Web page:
16. Years ago, Thomas Boswell of the Washington Post turned a collection of columns and essays on baseball into a book called “Why Time Begins On Opening Day.” If you follow the sport, I’m guessing you understand the premise of the title perfectly. But what if there’s no Opening Day? Thursday was supposed to be 2020’s grand beginning. The Dodgers were to play the Giants at home. Clayton Kershaw would be on the mound, a sign that the world had returned to normal, and the renovations to Dodger Stadium were to be open to the public. The Angels were supposed to start their season in Houston, likely the only place in baseball where the Astros would still have a friendly audience. Andrew Heaney would pitch and Houston resident Anthony Rendon, who had already tormented his hometown team last October as a Washington National, would be making his debut as Mike Trout’s protection in the lineup. Normal? We wish. Right now the world is anything but, and what had been a highly anticipated baseball season – especially in Los Angeles – is on hold for an undetermined period because of a pandemic unprecedented in most of our lifetimes. That is the worst part. The necessity of stopping spring training and shutting down camps means that when it’s safe to resume activity, whenever that might be, everybody will need at least a couple of weeks’ preparation time and maybe more before seasons open. Under those conditions, June 1 is an overly optimistic projection. We might be looking at mid-June, July 1 or even later, depending on when (or if) the novel coronavirus outbreak begins to wane. And when it’s safe to play ball again, what happens then? A 100-game schedule, packed with doubleheaders? An 80-game dash? An expanded playoff field at season’s end? Or some kind of crazy-quilt postseason format of which none of us would have dared dream? Maybe it will be a postseason that lasts into November or even December, played exclusively in warm weather cities or domes. Or best-of-five series across the board. Or maybe multiple play-in games with four or more wild card teams, or even an “everybody plays” wild card tournament. From this hiatus, and this crisis, could spring an inventiveness we’d never envisioned from the Lords of Baseball. Nah, probably not. Yes, we’re in uncharted territory. But this is the sport that had to be convinced to let the kids play, and that message still hasn’t gotten through to everybody in MLB. The issue isn’t necessarily thinking outside the box as much as getting all of the stakeholders to agree. Meanwhile, how might this delay affect the 2020 All-Star Game currently scheduled for July 14, the extravaganza that the Dodgers have waited to host for, oh, only 40 years? Does MLB scrub it for a year and give the Dodgers the 2021 game instead? Or, in echoes of 1981 when the All-Star Game in Cleveland was the first game back after a 50-day strike, would the 2020 All-Star Game become the sport’s Opening Day? (Worth noting: In that ’81 game in Cleveland, there were six Dodgers on the National League roster. You put six Dodgers on the NL roster this time, whenever the game takes place, and you won’t be able to contain the joy in The Ravine.) There are so many variables to ponder. Would a shorter season bring the Dodgers back to the National League pack, the advantage of their roster depth neutralized? Would it help the Angels, perhaps masking their starting pitching deficiencies and allowing Shohei Ohtani to be the ace from day one? Or might another team emerging from back in the pack – the Padres, let’s say – take full advantage of that all-out sprint, or an altered playoff format, to steal a series and perhaps even a championship? (Remember: Under more normal circumstances in 2019, the Nationals almost got Manager Dave Martinez fired early in the season. They entered the eighth inning of the NL wild card game trailing Milwaukee 3-1 and facing down Josh Hader. They were down two games to one to the Dodgers in the best-of-five division series. They didn’t win a home game in the World Series, and they still wound up winning the whole thing. Anything is possible.) Beyond those considerations, here’s something that will make Dodger fans shudder even more: If the season somehow is canceled completely, as The Athletic’s Ken Rosenthal reported on Wednesday, the deal being negotiated between management and the Players Association would give players the same amount of service time in 2020 that they had earned in 2019. In other words, Mookie Betts could become a free agent without having ever played a game for the Dodgers. The flip side: How would a canceled season affect clubs’ ability to offer the kind of contract Betts would ask for? Again, nobody knows. But in all of this uncertainty it is safe to assume this: When and if this season finally starts, anyone offering excuses should be publicly shamed. It’s not fair and it’s not ideal, but they’re dealt this hand and they’ll play it. “How many times have you guys heard this: ‘It’s a long season.’ ‘It’s a marathon.’ ‘It’s early,’” Dodgers manager Dave Roberts said during a YouTube session this week with team announcers Joe Davis and Orel Hershiser. “Once we get going in ’20, you better not hear that. You won’t hear that from our guys. It’s going to be a sprint. Yeah, it’s interesting to see how we’re built for the course of 162 (games), and you talk about depth and all that stuff. But once that season gets shortened, it’ll be a sprint. It’ll be interesting to see how it all plays out.” We can hardly wait. But we know that we must. View the full article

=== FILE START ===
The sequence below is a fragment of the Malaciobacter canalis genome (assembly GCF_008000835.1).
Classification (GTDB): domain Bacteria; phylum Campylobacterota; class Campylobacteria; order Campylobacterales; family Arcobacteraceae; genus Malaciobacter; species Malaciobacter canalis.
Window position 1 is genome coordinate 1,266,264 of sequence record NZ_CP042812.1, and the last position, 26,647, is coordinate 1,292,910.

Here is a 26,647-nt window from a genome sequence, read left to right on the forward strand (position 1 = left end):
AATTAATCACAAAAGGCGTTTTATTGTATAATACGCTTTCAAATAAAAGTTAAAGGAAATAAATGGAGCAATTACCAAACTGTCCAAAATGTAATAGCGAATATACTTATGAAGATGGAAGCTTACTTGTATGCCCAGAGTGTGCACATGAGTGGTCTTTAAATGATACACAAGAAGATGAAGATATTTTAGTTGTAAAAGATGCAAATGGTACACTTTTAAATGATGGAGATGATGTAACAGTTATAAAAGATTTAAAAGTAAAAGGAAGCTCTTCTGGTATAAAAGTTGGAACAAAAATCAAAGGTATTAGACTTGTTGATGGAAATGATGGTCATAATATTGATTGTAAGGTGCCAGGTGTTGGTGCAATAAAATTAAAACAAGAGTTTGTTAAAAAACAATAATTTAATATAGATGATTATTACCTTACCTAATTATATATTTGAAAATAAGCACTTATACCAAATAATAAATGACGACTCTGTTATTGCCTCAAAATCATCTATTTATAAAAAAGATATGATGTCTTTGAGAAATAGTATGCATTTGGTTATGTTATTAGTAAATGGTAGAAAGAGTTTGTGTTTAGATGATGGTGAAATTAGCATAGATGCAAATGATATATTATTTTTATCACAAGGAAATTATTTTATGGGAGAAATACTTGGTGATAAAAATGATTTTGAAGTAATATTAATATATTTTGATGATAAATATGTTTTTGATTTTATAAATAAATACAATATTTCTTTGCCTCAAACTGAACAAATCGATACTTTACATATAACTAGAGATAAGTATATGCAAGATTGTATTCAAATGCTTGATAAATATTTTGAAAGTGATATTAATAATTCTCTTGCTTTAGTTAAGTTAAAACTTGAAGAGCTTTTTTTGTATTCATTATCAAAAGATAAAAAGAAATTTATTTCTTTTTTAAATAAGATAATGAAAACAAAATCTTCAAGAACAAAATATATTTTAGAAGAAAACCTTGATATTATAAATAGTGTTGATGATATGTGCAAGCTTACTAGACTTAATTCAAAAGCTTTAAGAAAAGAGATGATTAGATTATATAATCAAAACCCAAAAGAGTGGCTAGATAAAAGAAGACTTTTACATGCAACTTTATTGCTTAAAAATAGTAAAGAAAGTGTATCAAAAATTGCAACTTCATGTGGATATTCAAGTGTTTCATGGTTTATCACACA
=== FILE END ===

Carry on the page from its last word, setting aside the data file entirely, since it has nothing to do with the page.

17. We’re not quite done with WAR yet. In previous installments, the focus has been on Mike Trout in terms of all-time WAR and single season WAR. What about peak era? Specifically, how does Trout match up against his peers over his career, and how does his full-time span of eight years match up against all-time greats? #12: Dominance Over Peers (2012-19 WAR) Trout has been a full-time player since 2012, a span of eight years. The first Amazing Trout Stat in this installment is 2012-19 WAR. Here are the WAR leaders during Trout’s full-time career: Top Ten WAR Leaders: 2012-19 Mike Trout 72.7 Buster Posey 47.1 Josh Donaldson 41.8 Paul Goldschmidt 38.6 Andrew McCutchen 37.7 Mookie Betts 37.2 Bryce Harper 35.1 Joey Votto 34.9 Jose Altuve 34.8 Robinson Cano 34.7 Now consider what that means: Not only has he contribute +25.6 WAR above everyone else, or +3.2 per year, but he has contributed more WAR value than any two players ranked #6 or lower. Meaning, add #6 (Betts) to anyone below him, and Trout has contributed more value than both players combined. Let’s look at this visually: I think that image speaks for itself. While Posey is solidly above the rest of the field, everyone else evenly tapers off. Trout is a giant among lesser men. But to add one more number to the mix, Trout’s 72.7 WAR is 154% better than #2 during that same time-span, Buster Posey. Meaning, he’s more than one-and-half times the value of the second most productive player of his era. #13: Eight-Year Spans (1871-2019) How does Trout’s eight-year span compare to other all-time greats? Well, I calculated every eight-year span in the history of baseball going back to 1871, and came up with the following list (note that I only included the very best span of each player): Best Eight-Year Spans (1871-2019) Babe Ruth 89.7 (1920-27) Ted Williams 77.1 (1939-42, 46-49*) Rogers Hornsby 76.9 (1920-27) Honus Wagner 76.0 (1902-09) Barry Bonds 75.6 (1997-2004) Willie Mays 75.3 (1958-65) Lou Gehrig 74.1 (1927-34) Mike Trout 72.7 (2012-19) Mickey Mantle 72.1 (1954-61) Ty Cobb 72.0 (1910-17) *For Williams I didn’t include the absent or partial years lost to WWII. As you can see, the only comparable players in the post-WWII era are Mays, Mantle, and Bonds. Every one else played in the first half of the century, in a very different context (e.g. eight-team leagues, no black players, fewer relief pitchers). In other words, Trout truly is the modern era version of Mays or Mantle, and doing so while playing in a more difficult context. As a side note, if you’re wondering where Bonds would rank with only pre-1998 spans, his best “untainted” eight-year span is 1990-97, when he accumulated 69.5 WAR—still good enough to be #10. One final note: While this is an exciting statistic to contemplate, it is highly unlikely that Trout will ever do better. His first two years are also his highest WAR totals at 10.1 and 10.2, in 2012 and 2013, respectively. Still, I think he looks just fine as the eighth-best eight-year span in major league history (or 32nd best if you count every span of every player), or the second best of the post-WWII era. View the full article